Origin of the solitary wave

Back in 1834, a Scottish engineer named John Scott Russell noticed a strange kind of wave that propagated away from a boat that had made a sudden stop. He describes how he chased the wave on horseback along the river for about two miles! Here is his account from this manuscript:

“I was observing the motion of a boat which was rapidly drawn along a narrow channel by a pair of horses, when the boat suddenly stopped – not so the mass of water in the channel which it had put in motion; it accumulated round the prow of the vessel in a state of violent agitation, then suddenly leaving it behind, rolled forward with great velocity, assuming the form of a large solitary elevation, a rounded, smooth and well-defined heap of water, which continued its course along the channel apparently without change of form or diminution of speed. I followed it on horseback, and overtook it still rolling on at a rate of some eight or nine miles an hour, preserving its original figure some thirty feet long and a foot to a foot and a half in height. Its height gradually diminished, and after a chase of one or two miles I lost it in the windings of the channel. Such, in the month of August 1834, was my first chance interview with that singular and beautiful phenomenon which I have called the Wave of Translation”.

What he called a “Wave of Translation” is now known as a solitary wave or a soliton. Here is an excellent Youtube video of a solitary wave that has been generated in a lab setting. Remarkably, in the video, when two solitary waves meet, they appear to pass right through one another.

The strange thing about the solitary wave, is that it can propagate for miles at a time without breaking or disappearing, i.e. it is much more stable than the garden-variety (ocean-variety?) wave.

There are two concepts that are necessary to go over in order to understand the solitary wave. These are (i) non-linearity and (ii) dispersion.

Dispersion occurs when the phase velocity and the group velocity of a wave differ. If one forms a Gaussian wavepacket from a dispersive medium, then one would expect the amplitude to decrease and for the wave to broaden over time. You can see this effect occurring for the waves in the boat’s wake in this Youtube video. To those more familiar with quantum mechanics than fluid mechanics (which is usually the case for most physics students!), the same thing happens for a Gaussian wavepacket for an electron wavefunction, but does not occur for a wavepacket of light. It is important to note that this broadening and disappearing can happen in a medium that is not viscous. Viscosity has nothing to do with the dispersion of the water wave nor of the electron.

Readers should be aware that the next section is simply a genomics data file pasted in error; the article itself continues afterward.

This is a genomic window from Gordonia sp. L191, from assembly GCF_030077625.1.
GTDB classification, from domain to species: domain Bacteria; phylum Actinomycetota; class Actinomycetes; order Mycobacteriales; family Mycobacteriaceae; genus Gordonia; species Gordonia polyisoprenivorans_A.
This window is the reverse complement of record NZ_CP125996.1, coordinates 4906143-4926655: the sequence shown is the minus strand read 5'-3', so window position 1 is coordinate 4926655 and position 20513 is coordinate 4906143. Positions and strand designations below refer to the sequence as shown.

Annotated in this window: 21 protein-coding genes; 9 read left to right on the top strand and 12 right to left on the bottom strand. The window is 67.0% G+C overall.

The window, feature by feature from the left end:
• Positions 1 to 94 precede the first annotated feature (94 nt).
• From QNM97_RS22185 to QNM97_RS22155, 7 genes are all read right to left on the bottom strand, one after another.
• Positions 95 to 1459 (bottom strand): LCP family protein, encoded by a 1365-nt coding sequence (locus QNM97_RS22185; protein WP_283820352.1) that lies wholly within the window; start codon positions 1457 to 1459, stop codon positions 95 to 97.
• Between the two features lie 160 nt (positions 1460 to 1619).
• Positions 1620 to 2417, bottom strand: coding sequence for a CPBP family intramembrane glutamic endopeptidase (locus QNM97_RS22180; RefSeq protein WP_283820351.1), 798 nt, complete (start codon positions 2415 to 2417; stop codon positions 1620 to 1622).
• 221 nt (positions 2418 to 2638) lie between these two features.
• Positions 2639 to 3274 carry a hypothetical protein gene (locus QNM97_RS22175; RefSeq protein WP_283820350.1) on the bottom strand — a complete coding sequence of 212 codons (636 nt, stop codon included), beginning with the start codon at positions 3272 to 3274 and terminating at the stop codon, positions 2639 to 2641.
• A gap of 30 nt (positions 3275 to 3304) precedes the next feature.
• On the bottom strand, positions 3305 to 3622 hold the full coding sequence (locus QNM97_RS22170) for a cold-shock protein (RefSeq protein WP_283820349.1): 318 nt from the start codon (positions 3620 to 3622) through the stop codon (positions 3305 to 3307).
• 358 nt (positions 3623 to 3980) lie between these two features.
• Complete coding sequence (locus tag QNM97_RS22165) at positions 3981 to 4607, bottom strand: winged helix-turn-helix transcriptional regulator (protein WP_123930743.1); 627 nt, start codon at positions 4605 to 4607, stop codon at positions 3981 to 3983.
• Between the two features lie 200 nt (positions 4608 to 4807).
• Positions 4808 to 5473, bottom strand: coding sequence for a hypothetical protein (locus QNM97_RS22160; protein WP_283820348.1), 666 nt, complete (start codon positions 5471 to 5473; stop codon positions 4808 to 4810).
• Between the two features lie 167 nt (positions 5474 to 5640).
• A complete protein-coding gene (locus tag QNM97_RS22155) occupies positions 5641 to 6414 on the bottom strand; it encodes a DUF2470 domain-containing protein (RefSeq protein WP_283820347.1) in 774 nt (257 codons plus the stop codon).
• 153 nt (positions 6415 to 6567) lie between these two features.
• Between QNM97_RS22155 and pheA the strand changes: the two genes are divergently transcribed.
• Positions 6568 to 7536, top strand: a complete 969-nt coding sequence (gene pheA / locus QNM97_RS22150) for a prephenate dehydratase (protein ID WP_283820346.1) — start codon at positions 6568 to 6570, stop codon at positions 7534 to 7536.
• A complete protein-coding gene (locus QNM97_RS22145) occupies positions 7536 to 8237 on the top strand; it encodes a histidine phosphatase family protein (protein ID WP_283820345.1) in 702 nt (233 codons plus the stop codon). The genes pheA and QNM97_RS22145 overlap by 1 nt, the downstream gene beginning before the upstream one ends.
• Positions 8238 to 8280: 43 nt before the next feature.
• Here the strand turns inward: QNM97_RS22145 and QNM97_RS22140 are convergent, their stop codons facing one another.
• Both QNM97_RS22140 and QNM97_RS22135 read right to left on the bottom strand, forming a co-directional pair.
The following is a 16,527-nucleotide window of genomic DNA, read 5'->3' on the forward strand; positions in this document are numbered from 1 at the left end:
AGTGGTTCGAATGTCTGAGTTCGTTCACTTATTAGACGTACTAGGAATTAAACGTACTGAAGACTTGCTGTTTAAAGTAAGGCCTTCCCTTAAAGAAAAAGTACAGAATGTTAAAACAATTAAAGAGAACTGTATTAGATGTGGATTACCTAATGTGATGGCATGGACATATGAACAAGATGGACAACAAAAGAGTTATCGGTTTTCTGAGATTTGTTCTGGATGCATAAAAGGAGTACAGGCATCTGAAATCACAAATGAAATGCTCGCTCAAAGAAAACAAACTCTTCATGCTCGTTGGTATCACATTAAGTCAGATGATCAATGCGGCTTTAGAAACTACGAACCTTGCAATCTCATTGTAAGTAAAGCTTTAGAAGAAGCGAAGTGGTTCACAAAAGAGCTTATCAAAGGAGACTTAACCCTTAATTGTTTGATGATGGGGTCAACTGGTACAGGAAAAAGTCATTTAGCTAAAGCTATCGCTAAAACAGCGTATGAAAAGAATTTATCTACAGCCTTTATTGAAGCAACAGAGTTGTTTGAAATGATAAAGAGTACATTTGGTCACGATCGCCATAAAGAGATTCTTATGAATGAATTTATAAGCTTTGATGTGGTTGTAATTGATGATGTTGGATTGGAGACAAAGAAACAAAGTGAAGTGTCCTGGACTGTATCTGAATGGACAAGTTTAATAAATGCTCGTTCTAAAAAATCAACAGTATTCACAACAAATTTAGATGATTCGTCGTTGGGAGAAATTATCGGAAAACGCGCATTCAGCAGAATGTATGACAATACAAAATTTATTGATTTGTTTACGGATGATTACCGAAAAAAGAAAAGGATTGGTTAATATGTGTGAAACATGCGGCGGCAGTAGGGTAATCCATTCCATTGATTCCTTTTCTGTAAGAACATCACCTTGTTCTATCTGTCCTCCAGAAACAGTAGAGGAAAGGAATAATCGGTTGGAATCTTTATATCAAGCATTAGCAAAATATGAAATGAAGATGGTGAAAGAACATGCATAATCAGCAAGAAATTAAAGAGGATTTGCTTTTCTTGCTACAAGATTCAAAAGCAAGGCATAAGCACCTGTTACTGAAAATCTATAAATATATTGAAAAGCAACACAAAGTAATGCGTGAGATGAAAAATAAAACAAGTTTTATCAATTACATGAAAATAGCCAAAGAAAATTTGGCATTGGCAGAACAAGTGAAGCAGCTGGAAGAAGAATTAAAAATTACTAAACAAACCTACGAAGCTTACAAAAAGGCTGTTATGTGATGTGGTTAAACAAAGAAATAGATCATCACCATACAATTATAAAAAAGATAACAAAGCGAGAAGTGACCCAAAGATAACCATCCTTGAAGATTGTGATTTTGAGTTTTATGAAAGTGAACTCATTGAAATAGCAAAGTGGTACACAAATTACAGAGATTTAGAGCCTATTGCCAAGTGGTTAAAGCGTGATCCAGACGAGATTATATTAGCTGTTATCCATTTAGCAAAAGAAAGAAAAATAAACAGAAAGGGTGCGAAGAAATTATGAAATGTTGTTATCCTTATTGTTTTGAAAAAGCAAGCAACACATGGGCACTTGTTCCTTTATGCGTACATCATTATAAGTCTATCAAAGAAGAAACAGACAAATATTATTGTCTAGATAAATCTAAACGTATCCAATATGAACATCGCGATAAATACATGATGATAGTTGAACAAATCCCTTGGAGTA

Non-linearity in water waves, on the other hand, is essentially what causes waves to “break”. The water at larger heights moves at a faster speed than the water at lower heights which results in a multi-valued function. Here is an instructive image which depicts well what I’m trying to get across (taken from here):

Also, here is Youtube video of breaking ocean waves to just soothe your soul.

So why is the solitary wave so stable and what is preventing it from breaking or disappearing? It turns out that the dispersion and non-linearity amazingly cancel each other out in order to sustain the solitary wave and allow it to propagate much further than regular waves.

Feynman said in his Lectures on Physics:

[water waves] that are easily seen by everyone and which are usually used as an example of waves in elementary courses […] are the worst possible example […]; they have all the complications that waves can have.

While this is true, it is these complications that give rise to some startling phenomena, including the solitary wave.

Leave a Reply

Fill in your details below or click an icon to log in:

WordPress.com Logo

You are commenting using your WordPress.com account. Log Out /  Change )

Google photo

You are commenting using your Google account. Log Out /  Change )

Twitter picture

You are commenting using your Twitter account. Log Out /  Change )

Facebook photo

You are commenting using your Facebook account. Log Out /  Change )

Connecting to %s